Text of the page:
Reddit, Twitter, cable news, and the universe at large have been figuratively blowing up today over a YouTube video that appears to show a Pennsylvania voter attempting to select “Barack Obama” on a voting machine and watching in alarm as the machine selects “Mitt Romney” instead. The video is embedded below. The good news is that it’s unlikely this is an indication that anyone, man or machine, is trying to systematically steal the election. That’s partly because these sorts of glitches are actually not that uncommon on voting machines. Which I suppose is also sort of the bad news. I spoke with David Dill, a computer science professor at Stanford and founder of the nonprofit watchdog group Verified Voting, to get his take on the apparent glitch. Dill told me it looks like a classic case of “vote-flipping,” a problem that has cropped up sporadically in U.S. elections since the dawn of voting machines.

National: Fundamental Security Problems Plague Proposed Internet Voting Systems | MIT Technology Review

A decade and a half into the Web revolution, we do much of our banking and shopping online.   So why can’t we vote over the Internet? The answer is that voting presents specific kinds of very hard problems. Even though some countries do it and there have been trial runs in some precincts in the United States, computer security experts at a Princeton symposium last week made clear that online voting cannot be verifiably secure, and invites disaster in a close, contentious race. “Vendors may come and they may say they’ve solved the Internet voting problem for you, but I think that, by and large, they are misleading you, and misleading themselves as well,” Ron Rivest, the MIT computer scientist and cryptography pioneer, said at the symposium. “If they’ve really solved the Internet security and cybersecurity problem, what are they doing implementing voting systems? They should be working with the Department of Defense or financial industry. These are not solved problems there.”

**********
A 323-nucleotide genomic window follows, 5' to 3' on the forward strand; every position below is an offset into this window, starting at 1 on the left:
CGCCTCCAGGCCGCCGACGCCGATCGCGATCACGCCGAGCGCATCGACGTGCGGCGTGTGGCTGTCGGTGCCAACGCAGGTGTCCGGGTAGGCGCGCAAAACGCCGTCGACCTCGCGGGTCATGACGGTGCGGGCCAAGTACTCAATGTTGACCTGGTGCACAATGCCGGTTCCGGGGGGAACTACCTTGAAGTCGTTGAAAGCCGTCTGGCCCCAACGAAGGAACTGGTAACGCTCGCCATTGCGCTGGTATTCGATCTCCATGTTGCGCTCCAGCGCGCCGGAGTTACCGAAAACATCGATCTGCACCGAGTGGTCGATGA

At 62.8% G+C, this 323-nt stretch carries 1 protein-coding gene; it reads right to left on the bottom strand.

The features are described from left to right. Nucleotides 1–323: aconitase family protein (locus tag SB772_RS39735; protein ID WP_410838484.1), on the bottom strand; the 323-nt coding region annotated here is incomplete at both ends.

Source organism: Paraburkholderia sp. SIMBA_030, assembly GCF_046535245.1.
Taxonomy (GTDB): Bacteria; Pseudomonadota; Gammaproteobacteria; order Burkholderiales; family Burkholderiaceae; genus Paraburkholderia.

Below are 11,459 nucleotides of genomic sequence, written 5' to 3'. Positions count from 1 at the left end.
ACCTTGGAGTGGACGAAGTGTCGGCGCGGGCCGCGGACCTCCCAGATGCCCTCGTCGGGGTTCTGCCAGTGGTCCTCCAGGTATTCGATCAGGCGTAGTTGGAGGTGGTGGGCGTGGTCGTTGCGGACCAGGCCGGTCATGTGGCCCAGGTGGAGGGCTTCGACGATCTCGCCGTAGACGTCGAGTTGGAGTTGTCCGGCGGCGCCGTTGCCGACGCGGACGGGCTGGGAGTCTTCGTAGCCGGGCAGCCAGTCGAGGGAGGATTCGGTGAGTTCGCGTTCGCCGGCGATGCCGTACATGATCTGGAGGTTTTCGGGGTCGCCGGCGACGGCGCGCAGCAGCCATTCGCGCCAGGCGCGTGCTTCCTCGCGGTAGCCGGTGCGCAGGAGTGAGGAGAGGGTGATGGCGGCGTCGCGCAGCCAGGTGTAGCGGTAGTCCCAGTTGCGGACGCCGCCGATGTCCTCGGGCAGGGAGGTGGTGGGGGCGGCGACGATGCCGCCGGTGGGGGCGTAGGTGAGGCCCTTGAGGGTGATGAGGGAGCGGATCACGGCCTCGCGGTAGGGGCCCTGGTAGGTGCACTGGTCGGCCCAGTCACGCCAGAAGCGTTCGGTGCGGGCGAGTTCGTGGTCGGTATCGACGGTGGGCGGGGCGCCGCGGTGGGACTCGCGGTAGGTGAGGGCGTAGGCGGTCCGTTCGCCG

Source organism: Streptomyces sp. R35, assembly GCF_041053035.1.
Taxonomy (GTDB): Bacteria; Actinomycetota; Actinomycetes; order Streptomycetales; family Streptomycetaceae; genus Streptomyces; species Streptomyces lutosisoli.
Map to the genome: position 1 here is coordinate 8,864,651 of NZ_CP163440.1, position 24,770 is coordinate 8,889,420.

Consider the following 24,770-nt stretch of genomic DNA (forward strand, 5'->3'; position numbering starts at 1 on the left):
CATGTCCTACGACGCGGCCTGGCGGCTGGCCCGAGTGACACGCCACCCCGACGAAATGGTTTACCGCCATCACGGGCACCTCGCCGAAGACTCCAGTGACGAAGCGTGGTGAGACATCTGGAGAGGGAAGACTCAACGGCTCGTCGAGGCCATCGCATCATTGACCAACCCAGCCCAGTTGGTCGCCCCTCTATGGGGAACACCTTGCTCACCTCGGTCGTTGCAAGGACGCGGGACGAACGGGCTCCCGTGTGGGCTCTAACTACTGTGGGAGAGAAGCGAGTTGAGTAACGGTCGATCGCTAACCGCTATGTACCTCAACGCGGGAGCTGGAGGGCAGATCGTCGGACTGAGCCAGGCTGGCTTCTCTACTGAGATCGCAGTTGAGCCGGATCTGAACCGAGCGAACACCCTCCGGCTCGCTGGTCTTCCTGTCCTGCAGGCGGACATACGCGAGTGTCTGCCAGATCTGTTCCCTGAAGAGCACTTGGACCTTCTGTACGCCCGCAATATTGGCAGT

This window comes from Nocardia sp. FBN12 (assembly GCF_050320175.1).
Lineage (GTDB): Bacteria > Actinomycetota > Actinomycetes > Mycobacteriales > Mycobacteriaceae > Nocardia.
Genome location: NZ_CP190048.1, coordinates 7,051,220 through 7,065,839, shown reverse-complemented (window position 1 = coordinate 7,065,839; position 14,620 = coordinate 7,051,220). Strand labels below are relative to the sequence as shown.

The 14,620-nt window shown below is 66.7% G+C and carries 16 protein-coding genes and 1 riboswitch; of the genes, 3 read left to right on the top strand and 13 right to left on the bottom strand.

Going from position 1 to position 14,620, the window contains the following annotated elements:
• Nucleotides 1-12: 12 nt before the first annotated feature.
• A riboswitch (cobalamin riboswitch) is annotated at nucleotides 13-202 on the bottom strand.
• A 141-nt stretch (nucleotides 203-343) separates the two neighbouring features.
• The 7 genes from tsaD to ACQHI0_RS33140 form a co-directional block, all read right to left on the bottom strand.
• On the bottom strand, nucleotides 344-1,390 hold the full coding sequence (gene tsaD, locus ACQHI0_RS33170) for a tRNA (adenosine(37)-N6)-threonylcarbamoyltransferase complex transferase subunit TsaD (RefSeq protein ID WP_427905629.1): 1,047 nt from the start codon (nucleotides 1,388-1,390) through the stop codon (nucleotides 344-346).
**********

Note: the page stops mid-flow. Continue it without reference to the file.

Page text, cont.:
National: Why can’t you vote online? | The Verge

Elections in the United States aren’t perfect. Between rare instances of voter fraud, attempts to make it harder for people to vote, voter intimidation, egregious manipulation of voting districts by major parties, and regularly low voter turnout, there’s plenty of room for improvement — leading governments at all levels in the US federal system to examine alternative voting mechanisms that could alleviate these issues. In the age of the internet, an obvious solution for many is remote internet voting — an option that seems more palatable every year given the adoption of PCs, mobile devices, and broadband internet. And in 2012, more citizens than ever will have access to online voting assistance: more than 30 states and the District of Columbia will offer registration or provide absentee ballots for overseas voters using email or an internet portal. But can internet voting really solve problems in US elections? New voting technologies face a mountain of scrutiny. Elections in the United States require a high level of integrity, across multiple dimensions, either by public expectation or by law. These requirements include secrecy (so people can’t find out how you voted), privacy (so people can’t stand over your shoulder at the ballot box and coerce you), accountability (so votes can be verified as authentic), uniqueness (so people can only vote once), and accuracy (so votes are recorded correctly). Good voting systems should also be reliable, flexible, convenient, and cost-effective. For remote internet voting to be feasible and meaningful, it has to fulfill all of these criteria adequately, and experts are skeptical that an internet voting system could meet all of these needs. Each time an internet voting initiative begins in the US, warnings come from high places. A circle of expert technologists in the United States have been speaking out against the prospect of online voting since various groups began exploring it as early as 2000. And government bodies like the National Institute of Science and Technology have identified serious security vulnerabilities and voter authentication and election auditing weaknesses in pilot systems. According to some critics of internet voting, a secure solution might as well be penciled in on the calendar next to cold fusion; experts say the technical challenges of securing a remote online voting system are insurmountable, at least in the foreseeable future.